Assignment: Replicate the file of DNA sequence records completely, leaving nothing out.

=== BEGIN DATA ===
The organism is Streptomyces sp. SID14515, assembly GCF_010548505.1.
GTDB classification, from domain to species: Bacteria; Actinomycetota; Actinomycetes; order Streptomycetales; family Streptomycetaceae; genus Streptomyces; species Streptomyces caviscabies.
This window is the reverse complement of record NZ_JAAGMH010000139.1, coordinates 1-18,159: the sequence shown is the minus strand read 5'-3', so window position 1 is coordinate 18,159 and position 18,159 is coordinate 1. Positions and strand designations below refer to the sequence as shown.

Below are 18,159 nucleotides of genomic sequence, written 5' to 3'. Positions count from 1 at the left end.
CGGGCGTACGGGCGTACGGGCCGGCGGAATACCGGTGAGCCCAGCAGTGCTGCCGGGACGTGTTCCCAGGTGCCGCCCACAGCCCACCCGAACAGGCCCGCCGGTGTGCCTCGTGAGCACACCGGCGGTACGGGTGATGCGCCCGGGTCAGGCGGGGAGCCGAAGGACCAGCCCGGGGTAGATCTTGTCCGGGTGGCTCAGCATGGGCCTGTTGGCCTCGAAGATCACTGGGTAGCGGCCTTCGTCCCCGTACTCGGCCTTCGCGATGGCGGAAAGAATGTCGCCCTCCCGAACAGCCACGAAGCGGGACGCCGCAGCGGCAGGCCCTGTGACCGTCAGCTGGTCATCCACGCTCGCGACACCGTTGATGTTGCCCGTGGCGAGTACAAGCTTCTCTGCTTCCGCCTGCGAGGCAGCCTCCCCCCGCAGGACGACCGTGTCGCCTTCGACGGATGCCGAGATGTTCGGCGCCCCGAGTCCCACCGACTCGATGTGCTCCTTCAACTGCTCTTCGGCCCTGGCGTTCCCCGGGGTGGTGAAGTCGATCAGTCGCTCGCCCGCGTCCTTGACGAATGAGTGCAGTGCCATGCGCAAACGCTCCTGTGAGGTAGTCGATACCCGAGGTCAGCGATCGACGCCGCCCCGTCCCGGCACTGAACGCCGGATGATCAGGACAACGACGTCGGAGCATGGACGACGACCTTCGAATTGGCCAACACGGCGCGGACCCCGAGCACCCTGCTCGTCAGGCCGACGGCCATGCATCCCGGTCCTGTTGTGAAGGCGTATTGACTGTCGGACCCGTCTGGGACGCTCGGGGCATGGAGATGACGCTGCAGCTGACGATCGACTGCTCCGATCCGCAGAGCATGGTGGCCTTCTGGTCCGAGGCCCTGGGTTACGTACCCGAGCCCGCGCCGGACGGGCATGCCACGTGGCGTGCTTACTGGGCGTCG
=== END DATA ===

The organism is Streptomyces sp. SID14515, assembly GCF_010548505.1.
GTDB classification, from domain to species: Bacteria; Actinomycetota; Actinomycetes; order Streptomycetales; family Streptomycetaceae; genus Streptomyces; species Streptomyces caviscabies.
This window is the reverse complement of record NZ_JAAGMH010000139.1, coordinates 1-18,159: the sequence shown is the minus strand read 5'-3', so window position 1 is coordinate 18,159 and position 18,159 is coordinate 1. Positions and strand designations below refer to the sequence as shown.

Below are 18,159 nucleotides of genomic sequence, written 5' to 3'. Positions count from 1 at the left end.
CGGGCGTACGGGCGTACGGGCCGGCGGAATACCGGTGAGCCCAGCAGTGCTGCCGGGACGTGTTCCCAGGTGCCGCCCACAGCCCACCCGAACAGGCCCGCCGGTGTGCCTCGTGAGCACACCGGCGGTACGGGTGATGCGCCCGGGTCAGGCGGGGAGCCGAAGGACCAGCCCGGGGTAGATCTTGTCCGGGTGGCTCAGCATGGGCCTGTTGGCCTCGAAGATCACTGGGTAGCGGCCTTCGTCCCCGTACTCGGCCTTCGCGATGGCGGAAAGAATGTCGCCCTCCCGAACAGCCACGAAGCGGGACGCCGCAGCGGCAGGCCCTGTGACCGTCAGCTGGTCATCCACGCTCGCGACACCGTTGATGTTGCCCGTGGCGAGTACAAGCTTCTCTGCTTCCGCCTGCGAGGCAGCCTCCCCCCGCAGGACGACCGTGTCGCCTTCGACGGATGCCGAGATGTTCGGCGCCCCGAGTCCCACCGACTCGATGTGCTCCTTCAACTGCTCTTCGGCCCTGGCGTTCCCCGGGGTGGTGAAGTCGATCAGTCGCTCGCCCGCGTCCTTGACGAATGAGTGCAGTGCCATGCGCAAACGCTCCTGTGAGGTAGTCGATACCCGAGGTCAGCGATCGACGCCGCCCCGTCCCGGCACTGAACGCCGGATGATCAGGACAACGACGTCGGAGCATGGACGACGACCTTCGAATTGGCCAACACGGCGCGGACCCCGAGCACCCTGCTCGTCAGGCCGACGGCCATGCATCCCGGTCCTGTTGTGAAGGCGTATTGACTGTCGGACCCGTCTGGGACGCTCGGGGCATGGAGATGACGCTGCAGCTGACGATCGACTGCTCCGATCCGCAGAGCATGGTGGCCTTCTGGTCCGAGGCCCTGGGTTACGTACCCGAGCCCGCGCCGGACGGGCATGCCACGTGGCGTGCTTACTGGGCGTCG